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UK officials are probably breathing a sigh of relief over the case of radical Islamic preacher Omar Othman, better known as Abu Qatada. After 12 years of court battles to deport him to Jordan and prolonged detentions in the UK and Jordan, Abu Qatada was acquitted and freed there allowing Home Secretary Theresa May to assert that “due process” had taken place in Jordan.

The UK says Abu Qatada got a fair trial because of its agreement with Jordan not to use confessions that the European Court of Human Rights, in a 2012 ruling against the deportation, said it suspected had been obtained under torture. But if the UK thinks it has won a free pass to use these questionable agreements in the future, it should think again.

On September 24, Jordan’s State Security Court exonerated Abu Qatada of any wrongdoing for his alleged involvement in a plot to bomb Christian tourist sites in Jordan and other targets in 2000. In June, the same court cleared him of involvement in a 1998 bomb plot. But in those trials, which I attended, Jordan appeared to violate the treaty by introducing without prior examination the very evidence it promised not to.

In both trials, the primary evidence was the confession of a co-defendant – the leader of each plot. Each allegedly conspired to carry out attacks in Jordan in concert with Abu Qatada, who was then living in the UK.

For the 1998 plot trial, the court brazenly upheld the legality of the torture-tainted confession and admitted it into the record, a clear breach of the treaty, while finding Abu Qatada not guilty on the ground that other evidence to corroborate the “legal” confession was lacking.

For the 2000 plot trial, the court took a different approach. Instead of admitting two statements by the co-defendant, the court quoted several lines from the UK-Jordan treaty on the exclusion of torture-tainted testimony, but then threw out the statements on entirely different grounds, saying that, “There is nothing irrefutable in them that points clearly to [Abu Qatada’s] agreement with the defendant…on the conspiracy which is the subject of this case.”

Nowhere did either ruling clearly acknowledge that the confessions might have been obtained by torture or exclude them on that basis, as the treaty required. In fact that second ruling smacks of a face-saving exercise, with the court unwilling to acknowledge that its previous admission of the same evidence had been problematic, while trying to find ways to ignore it. Whatever the explanation it is hardly consistent with international fair trial principles or the intention of the treaty, which is that such confessions should not be admitted as evidence.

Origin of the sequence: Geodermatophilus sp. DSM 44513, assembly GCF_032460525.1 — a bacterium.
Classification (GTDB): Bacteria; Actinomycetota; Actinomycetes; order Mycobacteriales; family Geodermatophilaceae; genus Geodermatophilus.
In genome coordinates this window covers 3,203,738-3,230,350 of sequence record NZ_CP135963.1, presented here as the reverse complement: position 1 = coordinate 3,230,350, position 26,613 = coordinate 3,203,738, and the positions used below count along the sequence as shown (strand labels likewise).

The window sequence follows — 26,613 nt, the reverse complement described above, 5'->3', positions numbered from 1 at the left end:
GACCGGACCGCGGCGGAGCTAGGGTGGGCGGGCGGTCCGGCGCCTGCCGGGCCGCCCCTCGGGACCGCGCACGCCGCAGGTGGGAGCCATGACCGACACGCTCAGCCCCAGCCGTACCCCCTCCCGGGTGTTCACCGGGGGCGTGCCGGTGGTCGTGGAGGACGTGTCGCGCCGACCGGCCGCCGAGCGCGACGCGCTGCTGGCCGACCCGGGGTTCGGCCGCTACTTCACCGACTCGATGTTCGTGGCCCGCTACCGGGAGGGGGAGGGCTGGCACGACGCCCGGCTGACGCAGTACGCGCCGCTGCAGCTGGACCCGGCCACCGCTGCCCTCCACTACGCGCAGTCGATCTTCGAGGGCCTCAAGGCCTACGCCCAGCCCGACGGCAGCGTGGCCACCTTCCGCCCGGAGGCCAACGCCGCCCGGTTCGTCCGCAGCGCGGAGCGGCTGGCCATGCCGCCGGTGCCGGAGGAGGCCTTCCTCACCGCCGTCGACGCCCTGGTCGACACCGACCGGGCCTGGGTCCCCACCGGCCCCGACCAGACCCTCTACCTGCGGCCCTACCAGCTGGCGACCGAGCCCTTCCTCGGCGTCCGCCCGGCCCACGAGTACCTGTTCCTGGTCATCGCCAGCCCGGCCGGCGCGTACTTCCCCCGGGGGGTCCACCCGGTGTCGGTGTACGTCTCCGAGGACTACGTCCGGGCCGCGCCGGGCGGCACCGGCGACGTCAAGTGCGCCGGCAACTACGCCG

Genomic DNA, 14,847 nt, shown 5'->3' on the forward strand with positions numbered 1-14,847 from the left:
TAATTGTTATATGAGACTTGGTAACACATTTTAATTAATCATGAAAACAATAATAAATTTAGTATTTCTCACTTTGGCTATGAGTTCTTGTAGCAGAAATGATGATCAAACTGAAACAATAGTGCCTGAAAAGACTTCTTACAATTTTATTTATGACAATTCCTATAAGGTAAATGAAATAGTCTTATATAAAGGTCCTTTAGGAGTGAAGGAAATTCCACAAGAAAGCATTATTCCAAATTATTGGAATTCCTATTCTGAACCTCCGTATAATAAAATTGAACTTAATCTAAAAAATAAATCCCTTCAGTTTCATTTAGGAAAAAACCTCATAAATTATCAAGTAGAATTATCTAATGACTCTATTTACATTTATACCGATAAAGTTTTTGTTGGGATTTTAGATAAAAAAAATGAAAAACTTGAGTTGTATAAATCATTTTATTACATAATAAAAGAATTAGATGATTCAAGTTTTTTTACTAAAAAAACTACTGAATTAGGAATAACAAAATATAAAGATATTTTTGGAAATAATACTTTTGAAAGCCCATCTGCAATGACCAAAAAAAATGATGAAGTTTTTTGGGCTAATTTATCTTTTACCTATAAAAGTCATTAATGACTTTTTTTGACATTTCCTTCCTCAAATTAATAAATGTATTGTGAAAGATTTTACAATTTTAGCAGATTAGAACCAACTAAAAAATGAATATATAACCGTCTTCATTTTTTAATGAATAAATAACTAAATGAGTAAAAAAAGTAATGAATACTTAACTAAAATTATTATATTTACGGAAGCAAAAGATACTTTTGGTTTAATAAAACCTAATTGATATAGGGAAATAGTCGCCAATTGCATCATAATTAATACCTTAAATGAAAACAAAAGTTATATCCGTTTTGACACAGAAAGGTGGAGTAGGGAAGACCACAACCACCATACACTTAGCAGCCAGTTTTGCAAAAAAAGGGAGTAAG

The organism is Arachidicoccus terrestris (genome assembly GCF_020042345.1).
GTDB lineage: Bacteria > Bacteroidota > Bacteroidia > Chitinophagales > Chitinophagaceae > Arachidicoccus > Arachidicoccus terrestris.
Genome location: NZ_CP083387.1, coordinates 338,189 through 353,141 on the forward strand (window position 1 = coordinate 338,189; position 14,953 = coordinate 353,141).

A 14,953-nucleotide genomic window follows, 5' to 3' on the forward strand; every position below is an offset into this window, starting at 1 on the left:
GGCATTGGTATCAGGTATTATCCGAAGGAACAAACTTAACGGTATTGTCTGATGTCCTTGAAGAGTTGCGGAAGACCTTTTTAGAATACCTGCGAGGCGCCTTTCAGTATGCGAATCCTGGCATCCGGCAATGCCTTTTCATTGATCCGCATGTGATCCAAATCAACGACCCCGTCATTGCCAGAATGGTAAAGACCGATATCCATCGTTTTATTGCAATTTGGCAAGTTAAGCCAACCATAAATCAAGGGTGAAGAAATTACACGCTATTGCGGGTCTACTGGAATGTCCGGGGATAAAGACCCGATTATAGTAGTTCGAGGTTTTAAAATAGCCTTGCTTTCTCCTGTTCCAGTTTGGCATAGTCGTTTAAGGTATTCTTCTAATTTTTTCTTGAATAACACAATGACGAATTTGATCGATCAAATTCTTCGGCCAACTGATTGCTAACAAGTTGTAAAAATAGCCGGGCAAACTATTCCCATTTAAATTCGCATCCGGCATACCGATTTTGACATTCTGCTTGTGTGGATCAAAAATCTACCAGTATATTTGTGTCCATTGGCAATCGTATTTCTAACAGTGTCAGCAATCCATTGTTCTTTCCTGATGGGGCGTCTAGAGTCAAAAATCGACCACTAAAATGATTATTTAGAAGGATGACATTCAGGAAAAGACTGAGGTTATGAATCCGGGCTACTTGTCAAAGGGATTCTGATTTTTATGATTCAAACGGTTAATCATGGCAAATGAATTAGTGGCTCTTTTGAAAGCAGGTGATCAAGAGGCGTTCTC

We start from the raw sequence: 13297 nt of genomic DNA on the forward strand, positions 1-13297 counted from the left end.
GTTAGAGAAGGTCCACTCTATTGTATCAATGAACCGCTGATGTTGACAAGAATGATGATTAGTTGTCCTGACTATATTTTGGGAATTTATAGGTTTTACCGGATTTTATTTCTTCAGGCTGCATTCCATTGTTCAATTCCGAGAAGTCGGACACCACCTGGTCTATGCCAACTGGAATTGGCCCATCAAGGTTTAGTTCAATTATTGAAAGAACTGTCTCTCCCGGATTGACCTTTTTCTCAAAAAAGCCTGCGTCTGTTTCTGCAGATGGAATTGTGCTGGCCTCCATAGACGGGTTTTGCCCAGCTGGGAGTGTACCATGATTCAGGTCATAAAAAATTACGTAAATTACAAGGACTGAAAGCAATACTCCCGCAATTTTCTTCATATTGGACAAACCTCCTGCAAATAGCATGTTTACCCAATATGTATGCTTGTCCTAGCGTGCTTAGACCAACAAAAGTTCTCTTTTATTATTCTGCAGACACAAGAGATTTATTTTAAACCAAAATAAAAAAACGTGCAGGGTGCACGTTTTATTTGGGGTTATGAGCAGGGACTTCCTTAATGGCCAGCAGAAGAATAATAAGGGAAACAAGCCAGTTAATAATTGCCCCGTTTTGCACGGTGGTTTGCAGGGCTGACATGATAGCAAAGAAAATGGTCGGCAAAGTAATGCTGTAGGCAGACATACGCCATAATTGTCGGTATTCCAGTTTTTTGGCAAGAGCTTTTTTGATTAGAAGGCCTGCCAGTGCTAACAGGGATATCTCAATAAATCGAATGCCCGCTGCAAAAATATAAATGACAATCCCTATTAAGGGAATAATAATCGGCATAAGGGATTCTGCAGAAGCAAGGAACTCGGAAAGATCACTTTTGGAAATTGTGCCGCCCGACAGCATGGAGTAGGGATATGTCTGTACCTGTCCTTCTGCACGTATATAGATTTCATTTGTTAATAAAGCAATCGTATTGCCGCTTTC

Under the spotlight of high-profile terrorism trials followed closely by the UK and international monitors, one might have expected Jordan to come to grips with its troubled history of extracting confessions through coercion, at least for this one case. The treaty, however, did not deliver, and the two court rulings do not open the possibility of accountability for the officers involved in extracting the confessions.

Instead of spending millions of pounds and countless hours of negotiation to deport one individual, the UK might well consider pursuing a different approach, one that would address the systemic factors that permit the practice of torture in Jordan or other countries where the same issue arises.

First, the UK could press the other country to amend its criminal procedure law to permit lawyers to be present with detainees from the time they are arrested. In Jordan, for example, interrogators have 24 hours to pressure detainees to “confess” without obstruction.

Second, the UK could advise an ally that wants a high-profile suspect deported to overhaul its accountability system for these kinds of crimes. Security officers in Jordan, for example, have near total impunity for torture and other ill-treatment, in part because there is no independent mechanism to investigate abuse.

Internal police prosecutors and a special police court – rather than regular courts – are responsible for investigating and trying police in cases of alleged wrongdoing. For intelligence officers the process is less clear. Human Rights Watch has found no evidence that any intelligence officer in Jordan has ever been convicted on the basis of article 208 of its penal code, which forbids torture.

If the UK spent just a fraction of the energy that it devoted to deporting Abu Qatada to pressing Jordan and other allies in similar cases to amend these practices, any benefits from their efforts would extend to all of their citizens, not just to one.

Adam Coogle is a Middle East and North Africa researcher at Human Rights Watch. Follow on Twitter @cooglea

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